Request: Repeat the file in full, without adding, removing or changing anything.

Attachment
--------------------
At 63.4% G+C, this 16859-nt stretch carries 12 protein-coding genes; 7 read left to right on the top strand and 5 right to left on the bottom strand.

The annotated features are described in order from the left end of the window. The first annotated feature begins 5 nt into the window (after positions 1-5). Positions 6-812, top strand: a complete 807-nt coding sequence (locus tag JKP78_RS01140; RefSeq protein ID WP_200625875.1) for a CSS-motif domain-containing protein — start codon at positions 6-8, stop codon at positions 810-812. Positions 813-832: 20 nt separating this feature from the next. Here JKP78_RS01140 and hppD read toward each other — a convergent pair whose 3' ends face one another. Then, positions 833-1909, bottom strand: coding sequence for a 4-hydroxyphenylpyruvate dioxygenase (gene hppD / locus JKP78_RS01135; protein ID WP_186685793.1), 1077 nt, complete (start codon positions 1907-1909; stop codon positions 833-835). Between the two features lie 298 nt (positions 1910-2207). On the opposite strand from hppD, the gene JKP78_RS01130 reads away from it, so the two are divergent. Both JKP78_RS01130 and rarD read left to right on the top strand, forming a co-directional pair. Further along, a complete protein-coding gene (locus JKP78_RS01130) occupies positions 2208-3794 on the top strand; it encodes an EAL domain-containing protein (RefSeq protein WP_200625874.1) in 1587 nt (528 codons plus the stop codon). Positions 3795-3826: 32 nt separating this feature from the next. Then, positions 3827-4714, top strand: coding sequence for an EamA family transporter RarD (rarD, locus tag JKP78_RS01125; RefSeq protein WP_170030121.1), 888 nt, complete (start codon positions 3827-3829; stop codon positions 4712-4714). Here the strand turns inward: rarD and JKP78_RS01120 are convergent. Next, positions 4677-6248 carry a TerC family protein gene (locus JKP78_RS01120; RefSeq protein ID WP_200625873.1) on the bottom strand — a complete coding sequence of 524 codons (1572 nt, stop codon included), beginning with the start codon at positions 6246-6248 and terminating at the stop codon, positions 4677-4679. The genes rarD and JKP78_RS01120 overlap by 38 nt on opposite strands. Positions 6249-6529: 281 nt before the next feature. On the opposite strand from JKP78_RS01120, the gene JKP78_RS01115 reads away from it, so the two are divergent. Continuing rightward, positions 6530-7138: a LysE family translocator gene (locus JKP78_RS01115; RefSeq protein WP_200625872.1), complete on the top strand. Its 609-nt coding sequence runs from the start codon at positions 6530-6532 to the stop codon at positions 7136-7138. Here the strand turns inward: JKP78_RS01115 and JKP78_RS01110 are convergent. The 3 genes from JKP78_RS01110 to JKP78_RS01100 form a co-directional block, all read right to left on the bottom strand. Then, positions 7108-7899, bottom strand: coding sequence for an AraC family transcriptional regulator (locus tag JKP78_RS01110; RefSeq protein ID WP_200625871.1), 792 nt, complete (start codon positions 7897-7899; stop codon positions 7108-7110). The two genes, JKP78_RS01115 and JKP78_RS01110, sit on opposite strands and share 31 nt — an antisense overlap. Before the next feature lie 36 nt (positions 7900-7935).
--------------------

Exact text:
At 63.4% G+C, this 16859-nt stretch carries 12 protein-coding genes; 7 read left to right on the top strand and 5 right to left on the bottom strand.

The annotated features are described in order from the left end of the window. The first annotated feature begins 5 nt into the window (after positions 1-5). Positions 6-812, top strand: a complete 807-nt coding sequence (locus tag JKP78_RS01140; RefSeq protein ID WP_200625875.1) for a CSS-motif domain-containing protein — start codon at positions 6-8, stop codon at positions 810-812. Positions 813-832: 20 nt separating this feature from the next. Here JKP78_RS01140 and hppD read toward each other — a convergent pair whose 3' ends face one another. Then, positions 833-1909, bottom strand: coding sequence for a 4-hydroxyphenylpyruvate dioxygenase (gene hppD / locus JKP78_RS01135; protein ID WP_186685793.1), 1077 nt, complete (start codon positions 1907-1909; stop codon positions 833-835). Between the two features lie 298 nt (positions 1910-2207). On the opposite strand from hppD, the gene JKP78_RS01130 reads away from it, so the two are divergent. Both JKP78_RS01130 and rarD read left to right on the top strand, forming a co-directional pair. Further along, a complete protein-coding gene (locus JKP78_RS01130) occupies positions 2208-3794 on the top strand; it encodes an EAL domain-containing protein (RefSeq protein WP_200625874.1) in 1587 nt (528 codons plus the stop codon). Positions 3795-3826: 32 nt separating this feature from the next. Then, positions 3827-4714, top strand: coding sequence for an EamA family transporter RarD (rarD, locus tag JKP78_RS01125; RefSeq protein WP_170030121.1), 888 nt, complete (start codon positions 3827-3829; stop codon positions 4712-4714). Here the strand turns inward: rarD and JKP78_RS01120 are convergent. Next, positions 4677-6248 carry a TerC family protein gene (locus JKP78_RS01120; RefSeq protein ID WP_200625873.1) on the bottom strand — a complete coding sequence of 524 codons (1572 nt, stop codon included), beginning with the start codon at positions 6246-6248 and terminating at the stop codon, positions 4677-4679. The genes rarD and JKP78_RS01120 overlap by 38 nt on opposite strands. Positions 6249-6529: 281 nt before the next feature. On the opposite strand from JKP78_RS01120, the gene JKP78_RS01115 reads away from it, so the two are divergent. Continuing rightward, positions 6530-7138: a LysE family translocator gene (locus JKP78_RS01115; RefSeq protein WP_200625872.1), complete on the top strand. Its 609-nt coding sequence runs from the start codon at positions 6530-6532 to the stop codon at positions 7136-7138. Here the strand turns inward: JKP78_RS01115 and JKP78_RS01110 are convergent. The 3 genes from JKP78_RS01110 to JKP78_RS01100 form a co-directional block, all read right to left on the bottom strand. Then, positions 7108-7899, bottom strand: coding sequence for an AraC family transcriptional regulator (locus tag JKP78_RS01110; RefSeq protein ID WP_200625871.1), 792 nt, complete (start codon positions 7897-7899; stop codon positions 7108-7110). The two genes, JKP78_RS01115 and JKP78_RS01110, sit on opposite strands and share 31 nt — an antisense overlap. Before the next feature lie 36 nt (positions 7900-7935).